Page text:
“So he's avoiding calls from all of these people. So she said, now I'm sitting here and I'm just really fed up with the lies and the deceit. And I just feel like I want to let everybody know. Like publish it to the world. I want everybody to know, especially my mom's family, who he really is.” And she said, “I'm guessing that's because I'm so mad because it feels like a betrayal of my mother,” but she said really doesn't her family deserve to know? And she said, “I think I would want to know if it was me, but am I just letting anger lead me to some toxic place?” She said, “I did just find out tonight, so I know that I'm super raw,” and then she just posed to the group, “is this legitimately something that needs to be shared.” So, let's break this thing down. One of the things I think is pretty fascinating, and these are the situations that I would not be aware of unless I was sitting in the chair that I'm sitting, working with, the population that I'm working with. But I can honestly say that within the last year I've had three different situations where the emotionally mature or narcissistic person got married within a month, two months, a very short period of time of the divorce or in this scenario, the passing of a spouse, and I'm, and again, who am I to be that judgemental? The point that I'm going to, well, I'm a therapist that has dealt with this, I remember one time working with somebody that had come to meet with me and they did feel guilty about moving on to a new relationship shortly after their wife had passed, but their wife, the more we broke things down, had been dealing with a terminal illness and had not really been herself for almost four years. And so this person had been reaching out and having a connection with someone for the last six months or a year of her life. And the irony here is that the wife had said, “Hey, I know you can't be alone. So I give you my blessing.”
But then he felt like if he shared that with anybody, then it was gonna make him just sound like a horrible person. So I, again, I know that the situations, every situation is different and this person had just such empathy and they were actually coming into counseling to deal with this. But the situations I'm thinking of just within the last year are, I'm just going to say the narcissistic person, who didn't even tell their children, their adult children, their teenage children, that they were even getting married. In one scenario, the person found out, the person that I, that I'm aware of, found out that their father had gotten married through a social media post of someone else. And so they just said that they just found out that this had happened. And, or another scenario where someone got married and didn't tell, they had several kids and didn't tell them. Which that's the part where that isn't and I'm going to pull the I'm the normal police card, but that isn't a normal way that people act or communicate. And I feel like that's where the emotionally mature narcissistic person does not want to deal with any discomfort or any invalidation and so they have most likely confabulated a narrative or a story that makes their version of that, the right version. That whether, well, I want to spare all of my kids, that could be painful or, well, um, nobody asked me if I was getting married, even though I haven't even introduced them to the person that I'm thinking about marrying.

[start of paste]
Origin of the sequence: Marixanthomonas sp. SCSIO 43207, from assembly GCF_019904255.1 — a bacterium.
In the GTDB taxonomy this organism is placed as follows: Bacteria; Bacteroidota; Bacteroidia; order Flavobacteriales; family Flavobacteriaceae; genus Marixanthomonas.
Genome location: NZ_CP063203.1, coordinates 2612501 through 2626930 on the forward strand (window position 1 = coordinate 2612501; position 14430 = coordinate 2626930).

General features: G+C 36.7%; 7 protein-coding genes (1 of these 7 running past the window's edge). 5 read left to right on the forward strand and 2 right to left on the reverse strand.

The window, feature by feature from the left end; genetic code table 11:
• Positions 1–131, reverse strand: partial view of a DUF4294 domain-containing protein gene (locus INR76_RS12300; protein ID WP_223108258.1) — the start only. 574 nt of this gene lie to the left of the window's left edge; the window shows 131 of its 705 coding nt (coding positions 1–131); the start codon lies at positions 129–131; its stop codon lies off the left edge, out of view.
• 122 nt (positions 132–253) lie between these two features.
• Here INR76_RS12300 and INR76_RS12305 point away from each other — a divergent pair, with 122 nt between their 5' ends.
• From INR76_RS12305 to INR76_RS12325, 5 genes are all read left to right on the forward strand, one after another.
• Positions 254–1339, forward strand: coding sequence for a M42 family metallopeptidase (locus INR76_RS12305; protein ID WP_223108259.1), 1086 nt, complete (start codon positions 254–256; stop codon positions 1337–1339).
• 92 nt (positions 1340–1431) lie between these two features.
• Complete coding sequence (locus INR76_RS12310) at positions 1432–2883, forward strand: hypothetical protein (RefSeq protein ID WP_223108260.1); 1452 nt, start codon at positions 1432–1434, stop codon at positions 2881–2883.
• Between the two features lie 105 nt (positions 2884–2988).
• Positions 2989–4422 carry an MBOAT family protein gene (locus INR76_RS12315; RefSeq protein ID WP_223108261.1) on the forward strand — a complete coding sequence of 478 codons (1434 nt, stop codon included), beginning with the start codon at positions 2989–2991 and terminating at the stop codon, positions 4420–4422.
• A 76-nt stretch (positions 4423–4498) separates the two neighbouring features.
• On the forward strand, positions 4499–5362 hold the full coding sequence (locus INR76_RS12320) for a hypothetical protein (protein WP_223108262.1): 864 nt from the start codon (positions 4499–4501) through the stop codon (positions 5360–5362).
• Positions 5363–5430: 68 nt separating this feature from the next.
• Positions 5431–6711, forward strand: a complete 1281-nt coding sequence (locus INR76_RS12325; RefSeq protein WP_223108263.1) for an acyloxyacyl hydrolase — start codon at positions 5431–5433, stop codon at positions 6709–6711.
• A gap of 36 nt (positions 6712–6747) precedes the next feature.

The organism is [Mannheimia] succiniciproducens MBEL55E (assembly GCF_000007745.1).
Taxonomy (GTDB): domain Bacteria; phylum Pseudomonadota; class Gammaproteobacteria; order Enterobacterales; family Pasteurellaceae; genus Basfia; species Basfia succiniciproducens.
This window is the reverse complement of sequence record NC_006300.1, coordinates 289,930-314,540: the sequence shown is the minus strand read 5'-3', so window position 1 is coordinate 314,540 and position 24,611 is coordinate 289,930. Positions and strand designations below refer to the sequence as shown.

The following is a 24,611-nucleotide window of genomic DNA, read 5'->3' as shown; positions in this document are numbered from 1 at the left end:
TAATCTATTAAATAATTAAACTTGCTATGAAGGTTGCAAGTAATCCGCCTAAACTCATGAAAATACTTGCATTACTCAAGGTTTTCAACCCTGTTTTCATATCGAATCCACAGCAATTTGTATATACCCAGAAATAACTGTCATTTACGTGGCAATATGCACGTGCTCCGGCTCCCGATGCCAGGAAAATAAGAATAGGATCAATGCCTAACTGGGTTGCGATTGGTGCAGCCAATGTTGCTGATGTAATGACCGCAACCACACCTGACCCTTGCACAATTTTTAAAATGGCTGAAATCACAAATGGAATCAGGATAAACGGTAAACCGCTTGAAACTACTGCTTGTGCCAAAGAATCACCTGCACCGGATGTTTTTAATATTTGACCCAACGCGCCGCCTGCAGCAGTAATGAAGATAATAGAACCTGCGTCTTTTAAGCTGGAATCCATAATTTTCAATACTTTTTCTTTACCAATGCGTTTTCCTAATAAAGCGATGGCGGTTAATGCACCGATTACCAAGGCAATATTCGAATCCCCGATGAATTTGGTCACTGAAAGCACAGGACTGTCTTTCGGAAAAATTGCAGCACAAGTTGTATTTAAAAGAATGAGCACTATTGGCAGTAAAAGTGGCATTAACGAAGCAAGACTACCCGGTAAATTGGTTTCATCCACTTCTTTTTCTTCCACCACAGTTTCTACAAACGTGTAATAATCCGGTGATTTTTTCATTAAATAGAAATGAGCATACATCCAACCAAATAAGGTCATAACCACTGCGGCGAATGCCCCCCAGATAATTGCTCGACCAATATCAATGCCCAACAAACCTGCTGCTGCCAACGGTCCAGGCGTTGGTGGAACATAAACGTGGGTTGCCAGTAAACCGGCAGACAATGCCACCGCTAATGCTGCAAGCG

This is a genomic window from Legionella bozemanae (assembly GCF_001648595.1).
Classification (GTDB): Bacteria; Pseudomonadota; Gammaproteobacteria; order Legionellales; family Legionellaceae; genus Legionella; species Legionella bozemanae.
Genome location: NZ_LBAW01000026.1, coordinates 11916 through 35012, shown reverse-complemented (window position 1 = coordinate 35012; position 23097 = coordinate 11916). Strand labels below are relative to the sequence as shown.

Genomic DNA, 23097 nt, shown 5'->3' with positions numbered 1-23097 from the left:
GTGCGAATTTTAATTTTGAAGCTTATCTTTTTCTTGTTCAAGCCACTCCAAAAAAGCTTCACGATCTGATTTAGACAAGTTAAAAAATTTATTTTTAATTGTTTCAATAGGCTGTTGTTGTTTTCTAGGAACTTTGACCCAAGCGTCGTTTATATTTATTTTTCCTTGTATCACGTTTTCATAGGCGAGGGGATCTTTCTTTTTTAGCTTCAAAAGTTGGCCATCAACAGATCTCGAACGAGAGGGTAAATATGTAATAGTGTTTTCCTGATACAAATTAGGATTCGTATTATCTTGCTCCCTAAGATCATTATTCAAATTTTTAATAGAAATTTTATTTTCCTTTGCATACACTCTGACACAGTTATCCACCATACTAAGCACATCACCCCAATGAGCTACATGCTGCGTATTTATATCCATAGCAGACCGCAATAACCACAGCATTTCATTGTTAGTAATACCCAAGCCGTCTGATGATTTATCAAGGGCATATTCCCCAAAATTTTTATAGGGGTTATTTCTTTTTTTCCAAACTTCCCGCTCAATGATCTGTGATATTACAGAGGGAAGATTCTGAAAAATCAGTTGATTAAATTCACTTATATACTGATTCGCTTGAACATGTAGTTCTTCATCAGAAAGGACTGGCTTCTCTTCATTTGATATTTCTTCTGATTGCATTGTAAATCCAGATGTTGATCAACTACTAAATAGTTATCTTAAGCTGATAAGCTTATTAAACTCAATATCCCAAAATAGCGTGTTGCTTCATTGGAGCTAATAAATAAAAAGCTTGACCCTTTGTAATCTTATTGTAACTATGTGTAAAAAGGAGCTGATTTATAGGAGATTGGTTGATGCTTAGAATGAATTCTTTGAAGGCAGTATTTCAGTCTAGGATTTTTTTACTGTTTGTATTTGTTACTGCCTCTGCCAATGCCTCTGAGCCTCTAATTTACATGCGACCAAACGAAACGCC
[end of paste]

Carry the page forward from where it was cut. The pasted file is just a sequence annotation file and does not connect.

So I think it's one of those just interesting things where I only see that admittedly in the emotionally immature narcissistic person, where they can quickly move on and then not tell certain parts of the family because they're still trying to control the narrative, because in my opinion, they don't want to deal with any invalidation or discomfort. So, let me start to work through what I thought were really powerful were the comments that people shared to this person that asked the question. You know, the first person and I just, I love it, just said, “I'm so sorry,” I mean, that's empathy right there. She said, “you have every right to feel the way you do.
And take a few days or weeks to think on this.” So I love the concept where the first thought is some validation, some empathy, and then saying, yeah, maybe calm that amygdala down a little bit. The next person responded and said, “I was surprised that my ex's family turned a blind eye to all his indiscretions and then decided to cut me off instead.”
And she said, you know, “Narcissists are very good at telling their victim story and oftentimes have their own set of enablers.” She said, “Just because you share the truth to them or about them doesn't mean that others will see or validate it.” And she says, I'm so sorry for what you're going through. So if we dig into that answer alone, which is so good, is that is where we start talking about the concepts around a narcissistic family system. So if the family system is more emotionally mature or narcissistic, then what ends up happening is let's just say in this scenario, the family doesn't want to think that someone in our family could do something like not tell their adult children or get married to someone so soon. So they're doing a whole family confabulated narrative of, well, what was he supposed to do?